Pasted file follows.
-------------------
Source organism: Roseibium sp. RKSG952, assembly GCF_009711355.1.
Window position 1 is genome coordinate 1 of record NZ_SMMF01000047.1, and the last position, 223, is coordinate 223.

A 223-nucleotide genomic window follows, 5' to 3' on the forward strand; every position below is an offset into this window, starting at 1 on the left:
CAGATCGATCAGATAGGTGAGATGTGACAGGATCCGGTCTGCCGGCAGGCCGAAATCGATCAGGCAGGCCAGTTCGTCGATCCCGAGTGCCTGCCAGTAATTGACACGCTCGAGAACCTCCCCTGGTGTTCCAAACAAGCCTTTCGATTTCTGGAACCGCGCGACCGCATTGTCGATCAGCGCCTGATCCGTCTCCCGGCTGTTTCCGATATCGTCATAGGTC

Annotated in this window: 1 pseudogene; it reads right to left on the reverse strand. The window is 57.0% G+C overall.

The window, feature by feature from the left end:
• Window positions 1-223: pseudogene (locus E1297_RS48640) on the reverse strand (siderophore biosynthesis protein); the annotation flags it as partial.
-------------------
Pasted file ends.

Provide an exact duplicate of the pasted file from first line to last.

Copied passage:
Source organism: Roseibium sp. RKSG952, assembly GCF_009711355.1.
Window position 1 is genome coordinate 1 of record NZ_SMMF01000047.1, and the last position, 223, is coordinate 223.

A 223-nucleotide genomic window follows, 5' to 3' on the forward strand; every position below is an offset into this window, starting at 1 on the left:
CAGATCGATCAGATAGGTGAGATGTGACAGGATCCGGTCTGCCGGCAGGCCGAAATCGATCAGGCAGGCCAGTTCGTCGATCCCGAGTGCCTGCCAGTAATTGACACGCTCGAGAACCTCCCCTGGTGTTCCAAACAAGCCTTTCGATTTCTGGAACCGCGCGACCGCATTGTCGATCAGCGCCTGATCCGTCTCCCGGCTGTTTCCGATATCGTCATAGGTC

Annotated in this window: 1 pseudogene; it reads right to left on the reverse strand. The window is 57.0% G+C overall.

The window, feature by feature from the left end:
• Window positions 1-223: pseudogene (locus E1297_RS48640) on the reverse strand (siderophore biosynthesis protein); the annotation flags it as partial.